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Do three-day juice cleanses do a body good?

These juice-based concoctions boast vitamins and other nutrients. We figured even the least disciplined among us could handle a gateway cleanse.

So we tested three, consisting of either perishable pre-mixed juices, which are delivered by FedEx on the day you are to begin, or dried fruit powders that you reconstitute with water or juice and therefore have a longer shelf life.

Here’s a look at three experiences.

Kaeng Raeng All Natural Detox Drink

Level: Beginner

Price: $69.99 excluding tax; kaengraeng.com and in select Whole Foods stores.

Tester: Wendy Donahue

The promise: “Jump-start weight loss, remove toxins, bolster immunity, improve digestion, enhance skin and hair quality, relieve bloating, reduce cravings and overeating.”

The drill: Mix individual powder packet with 24 to 32 ounces of liquid as a meal replacement for three days. Mixing with yogurt, juice or non-dairy milk is permitted. Beginners are allowed to snack on raw fruit and vegetables. Green tea is condoned, but not alcohol or caffeine.

Taste: My first was a packet of strawberry-raspberry-pineapple at about 10 a.m. with 24 ounces of water. Hard to dissolve, but I like the chewy-powdery lumps. Not too sweet, not too earthy. It quells hunger and, being a serial snacker/sipper at work, I find it reassuring to reach for it over the course of a couple of hours. The mango-peach-pineapple mixed with water in the afternoon is less appetizing, with a split-pea soup color and wan flavor.

Day 1: Higher frequency of bathroom breaks, but not embarrassingly intense. A few hours after starting the first drink, I’m feeling sleepy, and hunger is setting in, so I mix my second around 3 p.m. No headache has developed (I drank one cup of coffee that morning but usually have two). At 7:30 p.m. I arrive home famished to see a bowl of Quaker rice crisps on the counter. I cave, substituting these crisps for my third drink.

Day 2: Customer support confirms that my choice of alternatives last night wasn’t advisable (particularly because of cheesy coating), but that the cleanse is not ruined. (Try raw cashews next time, I’m told.)

At 10 a.m. I mix the strawberry-raspberry-pineapple again. My energy level and mood remain steady and better than usual throughout the day, and I abstain from the fried calamari being passed around during lunch at a pub. Instead, I order a house salad, no dressing, and savor the flavor and texture of cherry tomatoes and radishes like never before. For dinner, I eat raw cashews at home. Three drinks in a day is just too much for me.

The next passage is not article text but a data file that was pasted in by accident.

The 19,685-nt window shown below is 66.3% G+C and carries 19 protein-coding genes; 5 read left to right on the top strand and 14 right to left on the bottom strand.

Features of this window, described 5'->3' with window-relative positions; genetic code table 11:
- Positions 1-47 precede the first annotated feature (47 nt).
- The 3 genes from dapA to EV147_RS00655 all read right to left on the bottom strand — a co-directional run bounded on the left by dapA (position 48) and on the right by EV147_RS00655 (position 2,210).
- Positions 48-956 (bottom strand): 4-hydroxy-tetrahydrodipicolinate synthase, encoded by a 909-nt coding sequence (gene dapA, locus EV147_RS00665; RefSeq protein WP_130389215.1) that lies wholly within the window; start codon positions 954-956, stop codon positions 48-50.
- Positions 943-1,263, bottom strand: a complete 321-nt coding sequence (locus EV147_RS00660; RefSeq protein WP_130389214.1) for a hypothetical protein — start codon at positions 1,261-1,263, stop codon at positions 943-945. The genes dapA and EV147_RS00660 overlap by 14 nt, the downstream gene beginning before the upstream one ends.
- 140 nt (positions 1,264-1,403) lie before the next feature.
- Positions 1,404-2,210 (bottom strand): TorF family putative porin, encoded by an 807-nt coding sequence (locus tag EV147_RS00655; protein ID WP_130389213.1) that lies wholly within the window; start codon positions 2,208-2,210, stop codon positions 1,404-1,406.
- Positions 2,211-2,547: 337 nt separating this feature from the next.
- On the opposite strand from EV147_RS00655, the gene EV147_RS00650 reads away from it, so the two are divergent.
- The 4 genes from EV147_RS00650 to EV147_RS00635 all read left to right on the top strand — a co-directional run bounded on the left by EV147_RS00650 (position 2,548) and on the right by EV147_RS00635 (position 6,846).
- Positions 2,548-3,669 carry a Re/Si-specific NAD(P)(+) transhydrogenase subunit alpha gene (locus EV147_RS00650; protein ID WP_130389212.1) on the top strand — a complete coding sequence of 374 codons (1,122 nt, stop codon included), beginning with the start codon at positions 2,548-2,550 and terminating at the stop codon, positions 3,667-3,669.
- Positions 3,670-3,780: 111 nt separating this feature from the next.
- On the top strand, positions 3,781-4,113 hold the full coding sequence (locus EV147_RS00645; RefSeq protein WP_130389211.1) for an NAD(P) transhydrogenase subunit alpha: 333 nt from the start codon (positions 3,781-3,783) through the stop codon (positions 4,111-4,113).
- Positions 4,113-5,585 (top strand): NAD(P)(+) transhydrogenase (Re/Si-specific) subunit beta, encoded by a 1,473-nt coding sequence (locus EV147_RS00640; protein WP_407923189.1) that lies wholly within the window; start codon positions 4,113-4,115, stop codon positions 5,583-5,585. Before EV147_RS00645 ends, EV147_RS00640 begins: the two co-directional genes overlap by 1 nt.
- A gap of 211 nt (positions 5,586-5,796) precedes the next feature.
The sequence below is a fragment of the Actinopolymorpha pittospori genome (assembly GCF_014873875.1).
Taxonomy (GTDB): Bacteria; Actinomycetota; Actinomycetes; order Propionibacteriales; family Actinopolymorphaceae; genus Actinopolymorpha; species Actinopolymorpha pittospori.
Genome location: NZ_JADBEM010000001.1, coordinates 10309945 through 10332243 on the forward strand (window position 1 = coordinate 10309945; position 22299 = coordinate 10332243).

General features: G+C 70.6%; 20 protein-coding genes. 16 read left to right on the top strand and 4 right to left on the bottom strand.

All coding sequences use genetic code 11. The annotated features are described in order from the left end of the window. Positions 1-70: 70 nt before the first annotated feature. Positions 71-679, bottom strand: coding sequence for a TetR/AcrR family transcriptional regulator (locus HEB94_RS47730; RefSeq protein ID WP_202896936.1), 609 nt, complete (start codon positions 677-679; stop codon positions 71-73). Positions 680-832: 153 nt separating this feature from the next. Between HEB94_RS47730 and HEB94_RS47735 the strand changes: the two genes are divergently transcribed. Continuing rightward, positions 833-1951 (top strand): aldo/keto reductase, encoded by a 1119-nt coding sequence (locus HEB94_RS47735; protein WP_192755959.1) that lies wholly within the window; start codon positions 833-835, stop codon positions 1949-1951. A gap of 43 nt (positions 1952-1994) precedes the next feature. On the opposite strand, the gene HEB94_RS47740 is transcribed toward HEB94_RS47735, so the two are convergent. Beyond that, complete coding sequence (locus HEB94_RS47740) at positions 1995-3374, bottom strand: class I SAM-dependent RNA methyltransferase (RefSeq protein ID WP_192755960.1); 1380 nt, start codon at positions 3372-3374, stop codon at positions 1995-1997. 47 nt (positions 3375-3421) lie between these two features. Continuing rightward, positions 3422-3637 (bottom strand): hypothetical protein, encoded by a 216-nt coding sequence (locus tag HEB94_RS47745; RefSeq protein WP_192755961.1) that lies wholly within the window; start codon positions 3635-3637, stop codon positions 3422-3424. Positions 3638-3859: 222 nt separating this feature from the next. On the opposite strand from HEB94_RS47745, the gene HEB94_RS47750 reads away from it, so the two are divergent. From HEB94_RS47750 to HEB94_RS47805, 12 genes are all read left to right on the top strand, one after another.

Day 3: I combine the blueberry-blackberry-banana with rice milk and frozen berries in a blender for breakfast, a welcome enhancement from water. Energy, spirits and alertness still high. I haven’t lost true weight; liberal nut intake is probably to blame.

Days 4 and 5: Cleanse over, I treat myself to a Cobb-type salad for dinner; not beyond reproach but superior to many menu options at a restaurant. Two days after cleanse, I bring a whole avocado and nuts and watermelon to work for lunch, which is not like me. I continue to feel more attracted to wholesome foods.

Verdict: Thumbs up, particularly for those soft on self-discipline. The single-serve powder packages are less expensive and more shelf-stable than many other cleanse regimens. I could do a two-a-day like this again to correct a course of excess.

Organic Avenue LOVEdeep

Level: Intermediate

Price: $210; organicavenue.com

Tester: Ross Werland

The promise: “Bright eyes, mental clarity, physical glow, feeling grounded and balanced, clear skin, heightened consciousness, perfect weight, positive thoughts, synergy with people, animals and the environment, a sense of calm, feeling and being more loving, incredible stamina, overall improved physical health.”

The drill: Organic Avenue suggests a cleanse of at least five days; I did three. That meant seven bottles a day of its cold-pressed organic vegetable and fruit juices on a timetable and in prescribed order (one shot-glass size, followed by six 14-ounce bottles). No solid food, coffee, beer or wine; nothing but water between the juices, plus a little hot, caffeine-free tea at night.

Taste: I am disciplined with my mostly Paleo diet, but I found some of the hard-core green juices unpalatable on day one. By the third day it was easier, but I never became a fan. The fruit juices (watermelon, ginger lemonade and pear) were a treat.

Day 1: Not long after taking the first dose, a shot of chlorophyll at about 10 a.m., I made my first bathroom visit. I lost track of bathroom visits on the first day. I do know it was in the teens. Developed a dull headache. I was craving a taste of anything other than the juices, so I cheated with a cup of low-sodium chicken broth at night. I also had a cup of decaffeinated tea.

Day 2: A little easier to take as my palate adjusted slightly to the grassy green drinks in the seven-drink regimen. These green drinks, however, seemed to have the most potent cleansing effect. I cheated with the broth again at night. I also had another tea. Bathroom visits were frequent but reduced from Day 1.